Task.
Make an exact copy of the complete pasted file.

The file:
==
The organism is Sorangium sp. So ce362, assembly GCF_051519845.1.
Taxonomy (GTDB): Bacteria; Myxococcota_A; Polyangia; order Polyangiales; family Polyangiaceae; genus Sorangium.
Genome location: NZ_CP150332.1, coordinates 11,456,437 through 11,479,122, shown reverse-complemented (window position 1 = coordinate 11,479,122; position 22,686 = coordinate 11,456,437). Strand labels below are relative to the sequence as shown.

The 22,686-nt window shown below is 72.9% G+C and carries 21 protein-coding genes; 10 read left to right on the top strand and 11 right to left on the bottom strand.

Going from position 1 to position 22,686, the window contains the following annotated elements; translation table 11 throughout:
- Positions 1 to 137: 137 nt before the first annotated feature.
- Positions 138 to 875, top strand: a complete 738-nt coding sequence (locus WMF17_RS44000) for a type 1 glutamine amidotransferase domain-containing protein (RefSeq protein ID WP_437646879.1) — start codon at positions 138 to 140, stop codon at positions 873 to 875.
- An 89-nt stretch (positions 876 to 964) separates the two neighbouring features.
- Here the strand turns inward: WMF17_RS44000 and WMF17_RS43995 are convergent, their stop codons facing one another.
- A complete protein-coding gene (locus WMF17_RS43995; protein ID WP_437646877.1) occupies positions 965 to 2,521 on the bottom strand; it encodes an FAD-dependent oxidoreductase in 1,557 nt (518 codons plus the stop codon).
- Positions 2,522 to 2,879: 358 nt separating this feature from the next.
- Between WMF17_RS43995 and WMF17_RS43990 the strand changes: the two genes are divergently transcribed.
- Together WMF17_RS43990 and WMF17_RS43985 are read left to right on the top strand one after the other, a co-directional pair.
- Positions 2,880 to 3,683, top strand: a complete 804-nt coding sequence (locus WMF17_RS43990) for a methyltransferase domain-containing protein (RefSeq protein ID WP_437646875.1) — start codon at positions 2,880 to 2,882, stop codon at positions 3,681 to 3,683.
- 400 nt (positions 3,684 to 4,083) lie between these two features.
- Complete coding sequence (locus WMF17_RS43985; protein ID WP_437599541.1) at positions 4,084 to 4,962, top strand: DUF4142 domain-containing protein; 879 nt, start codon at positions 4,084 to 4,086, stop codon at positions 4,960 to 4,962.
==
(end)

The organism is Sorangium sp. So ce362, assembly GCF_051519845.1.
Taxonomy (GTDB): Bacteria; Myxococcota_A; Polyangia; order Polyangiales; family Polyangiaceae; genus Sorangium.
Genome location: NZ_CP150332.1, coordinates 11,456,437 through 11,479,122, shown reverse-complemented (window position 1 = coordinate 11,479,122; position 22,686 = coordinate 11,456,437). Strand labels below are relative to the sequence as shown.

The 22,686-nt window shown below is 72.9% G+C and carries 21 protein-coding genes; 10 read left to right on the top strand and 11 right to left on the bottom strand.

Going from position 1 to position 22,686, the window contains the following annotated elements; translation table 11 throughout:
- Positions 1 to 137: 137 nt before the first annotated feature.
- Positions 138 to 875, top strand: a complete 738-nt coding sequence (locus WMF17_RS44000) for a type 1 glutamine amidotransferase domain-containing protein (RefSeq protein ID WP_437646879.1) — start codon at positions 138 to 140, stop codon at positions 873 to 875.
- An 89-nt stretch (positions 876 to 964) separates the two neighbouring features.
- Here the strand turns inward: WMF17_RS44000 and WMF17_RS43995 are convergent, their stop codons facing one another.
- A complete protein-coding gene (locus WMF17_RS43995; protein ID WP_437646877.1) occupies positions 965 to 2,521 on the bottom strand; it encodes an FAD-dependent oxidoreductase in 1,557 nt (518 codons plus the stop codon).
- Positions 2,522 to 2,879: 358 nt separating this feature from the next.
- Between WMF17_RS43995 and WMF17_RS43990 the strand changes: the two genes are divergently transcribed.
- Together WMF17_RS43990 and WMF17_RS43985 are read left to right on the top strand one after the other, a co-directional pair.
- Positions 2,880 to 3,683, top strand: a complete 804-nt coding sequence (locus WMF17_RS43990) for a methyltransferase domain-containing protein (RefSeq protein ID WP_437646875.1) — start codon at positions 2,880 to 2,882, stop codon at positions 3,681 to 3,683.
- 400 nt (positions 3,684 to 4,083) lie between these two features.
- Complete coding sequence (locus WMF17_RS43985; protein ID WP_437599541.1) at positions 4,084 to 4,962, top strand: DUF4142 domain-containing protein; 879 nt, start codon at positions 4,084 to 4,086, stop codon at positions 4,960 to 4,962.